Many thanks to Brad Chalfant

Mar 02, 2021
Just as our world is experiencing considerable change, it’s also a time of change for the Deschutes Land Trust. Our founder, Brad Chalfant, will step down this summer.


Just as our world is experiencing considerable change, it’s also a time of change for the Deschutes Land Trust. Our founder, Brad Chalfant, will step down this summer. We anticipate opportunities for our community to publicly thank Brad and acknowledge his contributions later this year.

Central Oregon is a better place due to Brad’s efforts to help found and grow the Land Trust over the past 25 years—which has resulted in more than 17,500 acres of land entrusted to our care throughout the Deschutes River region.

Motivated by the risk of losing Central Oregon’s special places, Brad organized with others to found the Land Trust in 1995. He recognized that the land trust model, with its emphasis on cooperation, was an approach that would work for the public and landowners in Central Oregon.

Brad Chalfant. Photo: Blake Boyd.
Brad Chalfant. Photo: Blake Boyd.
Having known Brad for many years, I have come to appreciate his strategic, focused, and patient approach. He sees the big picture and has helped the Land Trust acquire a significant portfolio of properties over time that we will continue to care for into the future. Collectively, these properties enable fish and wildlife to flourish, as well as our human communities.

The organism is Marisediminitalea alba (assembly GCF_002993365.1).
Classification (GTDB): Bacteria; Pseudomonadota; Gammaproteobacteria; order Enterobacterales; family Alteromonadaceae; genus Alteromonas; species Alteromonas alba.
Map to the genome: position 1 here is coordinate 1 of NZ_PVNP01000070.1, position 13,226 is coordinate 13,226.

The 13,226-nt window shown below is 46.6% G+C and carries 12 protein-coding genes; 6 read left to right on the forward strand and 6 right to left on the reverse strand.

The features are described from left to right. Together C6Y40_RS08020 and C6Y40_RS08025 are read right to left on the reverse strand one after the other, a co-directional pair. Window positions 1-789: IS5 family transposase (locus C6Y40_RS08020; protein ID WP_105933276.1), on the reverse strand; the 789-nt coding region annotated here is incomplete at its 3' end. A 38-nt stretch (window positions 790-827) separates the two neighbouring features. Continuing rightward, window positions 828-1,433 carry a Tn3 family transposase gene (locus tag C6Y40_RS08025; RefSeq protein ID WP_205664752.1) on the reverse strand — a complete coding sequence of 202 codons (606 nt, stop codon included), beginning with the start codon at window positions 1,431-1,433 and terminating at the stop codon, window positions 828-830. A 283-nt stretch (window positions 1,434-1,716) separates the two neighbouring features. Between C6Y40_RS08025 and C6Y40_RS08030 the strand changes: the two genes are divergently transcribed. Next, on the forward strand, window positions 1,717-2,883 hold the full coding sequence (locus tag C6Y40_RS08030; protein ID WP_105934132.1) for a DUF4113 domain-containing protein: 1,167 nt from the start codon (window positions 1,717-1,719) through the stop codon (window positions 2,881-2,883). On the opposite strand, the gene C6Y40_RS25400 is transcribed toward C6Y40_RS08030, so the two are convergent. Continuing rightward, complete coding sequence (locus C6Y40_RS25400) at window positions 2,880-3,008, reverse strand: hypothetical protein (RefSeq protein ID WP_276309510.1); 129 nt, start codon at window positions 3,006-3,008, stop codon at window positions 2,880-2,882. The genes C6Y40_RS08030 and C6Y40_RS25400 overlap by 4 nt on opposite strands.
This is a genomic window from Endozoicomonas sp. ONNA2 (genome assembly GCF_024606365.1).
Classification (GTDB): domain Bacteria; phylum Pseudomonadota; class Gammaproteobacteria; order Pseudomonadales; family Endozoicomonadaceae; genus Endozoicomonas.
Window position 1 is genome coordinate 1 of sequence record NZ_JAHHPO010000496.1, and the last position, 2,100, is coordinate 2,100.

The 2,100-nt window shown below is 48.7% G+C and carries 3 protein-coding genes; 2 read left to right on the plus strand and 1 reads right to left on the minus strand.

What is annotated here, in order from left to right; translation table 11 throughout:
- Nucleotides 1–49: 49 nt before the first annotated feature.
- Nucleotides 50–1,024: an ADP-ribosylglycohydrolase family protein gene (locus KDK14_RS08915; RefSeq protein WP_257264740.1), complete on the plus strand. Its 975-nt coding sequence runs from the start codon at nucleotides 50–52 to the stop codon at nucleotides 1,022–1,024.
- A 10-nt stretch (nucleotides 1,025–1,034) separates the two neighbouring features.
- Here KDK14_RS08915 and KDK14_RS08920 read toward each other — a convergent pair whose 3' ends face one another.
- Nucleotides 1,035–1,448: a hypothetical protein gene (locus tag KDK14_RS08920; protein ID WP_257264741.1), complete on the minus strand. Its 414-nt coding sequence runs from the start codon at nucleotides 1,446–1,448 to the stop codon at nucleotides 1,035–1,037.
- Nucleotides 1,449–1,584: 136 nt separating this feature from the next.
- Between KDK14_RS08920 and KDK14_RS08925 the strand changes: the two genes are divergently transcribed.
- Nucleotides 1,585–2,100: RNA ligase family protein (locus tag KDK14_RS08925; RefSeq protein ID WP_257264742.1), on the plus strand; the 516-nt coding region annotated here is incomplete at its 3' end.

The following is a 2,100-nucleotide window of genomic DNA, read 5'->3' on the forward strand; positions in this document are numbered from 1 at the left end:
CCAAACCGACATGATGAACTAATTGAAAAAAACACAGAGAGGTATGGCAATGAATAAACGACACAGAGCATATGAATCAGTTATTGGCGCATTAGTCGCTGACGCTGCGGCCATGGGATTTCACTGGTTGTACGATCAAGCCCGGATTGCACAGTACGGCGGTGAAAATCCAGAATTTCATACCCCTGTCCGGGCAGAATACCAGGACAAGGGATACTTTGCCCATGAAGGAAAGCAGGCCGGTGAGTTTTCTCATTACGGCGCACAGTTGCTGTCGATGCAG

We are all the beneficiaries of the Land Trust’s many successes during Brad’s tenure. Highlights from 1995 to the present day include:

  • Bringing the Oregon Water Trust to Whychus Creek for the country’s first permanent in-stream water acquisition. This unique collaboration led to the Deschutes Partnership, which eventually brought the creek back to life;
  • Saving historic Camp Polk Meadow from being subdivided by partnering with PGE to purchase the land, enabling the creek to return to the meadow;
  • Preventing a destination resort on Lake Creek, by purchasing 1,240 acres to create the Metolius Preserve;
  • Generating a groundswell of community support to repeatedly pass legislation that staved off conversion and development of the 33,000 acre Skyline Forest west of Bend;
  • Acquiring 130 acres of meadow on Whychus Creek, Willow Springs Preserve, a project that was completed more than 20 years after it began;
  • Acquiring the historic Priday Ranch, critical to the future of the lower Deschutes run of steelhead trout, roughly 20 years after first touring it.

Please join me in thanking Brad Chalfant for his extraordinary service. The Land Trust’s Board of Directors has formed an Executive Director Search Committee and will announce the official launch of our Executive Director recruitment process in early March.

Glenn Willard, President
Deschutes Land Trust Board of Directors